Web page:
PARK CITY, Utah — "Queen of the Indies" Parker Posey can play any role that comes her way. And she does. In the last five years alone, the multifaceted 38-year-old has starred in over 15 films, including two that premiered at this year's Sundance Film Festival, "Broken English" and "Fay Grim," a sequel to 1997's "Henry Fool." Posey sat down with MTV to discuss working with "Fay Grim" director Hal Hartley, her atrocious dance moves and why the best films are the ones you need to see 10 times.
MTV: What was your motivation to return to this character after a decade?
Parker Posey: Hal was my motivation. He asked me after we did "Henry Fool," "Would you be available? Are you interested in continuing this story?" And I said, "Absolutely," because he always thought that this story, this movie, was an epic, that it had an epic feel. So I would do anything for Hal, he is such an artist. He is the real deal. He is so visual, so musical, so intelligent and I love his style. It's very beautiful and deep and now, with this one, it's very political.
MTV: Could you elaborate on his style? What makes a Hal Hartley film different from other films?
Posey: I think his writing is very musical, it's got a certain pace to it. He has certain themes, there is a tension in the film. I guess like Jacques Tati, or Preston Sturges, or Billy Wilder — any of those. People in those kind of farcical movies had a certain sense about them, a certain essence in how they moved and how they spoke to each other. It's got a lot of grace, and I love that. Actors love that. It's movement, people, music, words, ideas and it's almost like you could listen to his movies on the radio or something. It's kind of like watching a book with the soundtrack. I don't know, maybe that's too heady. It's not very emotional, but at the same time it's got a very strong core about people who are really strong.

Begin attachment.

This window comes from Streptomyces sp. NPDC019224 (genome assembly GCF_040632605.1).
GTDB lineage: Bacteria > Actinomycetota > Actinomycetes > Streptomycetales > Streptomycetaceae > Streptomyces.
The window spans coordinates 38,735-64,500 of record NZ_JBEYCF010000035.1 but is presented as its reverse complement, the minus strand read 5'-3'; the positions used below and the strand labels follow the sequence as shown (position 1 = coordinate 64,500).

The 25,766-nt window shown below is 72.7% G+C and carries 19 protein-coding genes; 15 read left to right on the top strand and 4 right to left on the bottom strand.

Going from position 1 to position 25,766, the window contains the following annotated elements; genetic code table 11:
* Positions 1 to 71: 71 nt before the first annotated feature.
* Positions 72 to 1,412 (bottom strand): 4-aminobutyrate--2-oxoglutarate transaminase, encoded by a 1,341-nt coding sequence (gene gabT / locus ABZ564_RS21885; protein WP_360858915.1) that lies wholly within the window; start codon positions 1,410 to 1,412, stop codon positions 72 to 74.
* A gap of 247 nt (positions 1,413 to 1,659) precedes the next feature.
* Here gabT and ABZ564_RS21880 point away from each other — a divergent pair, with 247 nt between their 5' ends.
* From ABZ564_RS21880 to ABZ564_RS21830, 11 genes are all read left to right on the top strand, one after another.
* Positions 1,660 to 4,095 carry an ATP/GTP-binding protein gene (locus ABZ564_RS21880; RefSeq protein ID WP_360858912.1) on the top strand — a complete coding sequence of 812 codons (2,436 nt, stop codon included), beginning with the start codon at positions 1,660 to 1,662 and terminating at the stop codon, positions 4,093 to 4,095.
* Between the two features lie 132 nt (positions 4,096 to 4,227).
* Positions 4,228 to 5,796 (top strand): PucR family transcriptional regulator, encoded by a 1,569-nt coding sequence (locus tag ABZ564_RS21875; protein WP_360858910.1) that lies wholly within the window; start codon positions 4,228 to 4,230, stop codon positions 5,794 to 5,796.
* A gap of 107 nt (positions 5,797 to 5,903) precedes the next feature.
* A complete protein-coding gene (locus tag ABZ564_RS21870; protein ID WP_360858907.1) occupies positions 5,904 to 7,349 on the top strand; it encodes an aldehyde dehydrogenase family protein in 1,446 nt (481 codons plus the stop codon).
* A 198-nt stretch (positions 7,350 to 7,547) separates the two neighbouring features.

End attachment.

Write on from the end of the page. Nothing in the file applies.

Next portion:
MTV: How did he direct you differently from last time?
Posey: He is very technical — like a choreographer. Through the movement and direction you fill in the emotional life. It's this kind of dance and sometimes you don't know, spatially, the way people are, or how much they say in terms of their physical relationship to each other. There is a lot of that in this movie and how it is crowded within different frames. Or, you know, there are things [in "Fay"] that are very un-Hal-like: I don't like [scenes of] violence!
MTV: There are quite a few here though.
MTV: Did you get hurt doing any of those stunts?
Posey: No. I am very easily thrown around. I go out dancing, I used to go out dancing and just fall. Be like, wah!
MTV: What can you tell us about working with Jeff Goldblum?
Posey: I love him as an actor because he has got that brain where there is other stuff going on underneath it all. His intelligence is really fun to watch. He's perfect for Hal because he's got a real jazz kind of quality to him. It's in him. He would start one of the scenes and he would just be snapping his fingers listening to music which was such an amazing impulse and instinct, because in Hal's work there is a lot of movement and energy. When Jeff and I were working together, you know, this is only a million-dollar movie so we have two or three takes. Jeff [would say], "OK, is that it? That's good? I was just getting started." I'm like, "I know, you just have to roll with it." The constrictions Hal works in are really intense. The stakes are so high.
MTV: Well, that's why your performance has to be so right on from the beginning of the film to the end as the film kind of darkens.
Posey: Oh yeah, I loved that. It's one of my favorite things to play, is someone becoming conscious of her surroundings and the choices she has to make. [At the beginning, Fay] is not even thinking about it. She just loves her husband, she has gotten her brother out of jail. She is a good woman and a good mother and she is going to do what she has to do. But there is terrorism involved, and it's an awakening to a bigger awareness of what is going on in the world and the danger. So she kind of represents, I think, an innocence.
MTV: People need to listen during this film, do you agree?
Posey: Yeah, you know in movies now, it's like the David Lynch film "Inland Empire." [Lynch] is like, well, the 10th time you see it, it's free. I think Hal Hartley is a similar intelligence. You [need] repeated viewings. I can spot a Hal Hartley fan when they come walking up to me. They just look a certain way that you know they're just art dorks.
MTV: Are you an art dork?
Posey: I can be, yeah. I can be that, I can also be more like the "Dazed and Confused" kind of person.
MTV: You can be the "OH in Ohio" kind of person.
Posey: The kind of "OH in Ohio" person. I can be the "Blade: Trinity" person, I can be the "Superman Returns" person. [I can be] the whatever different kind of person.
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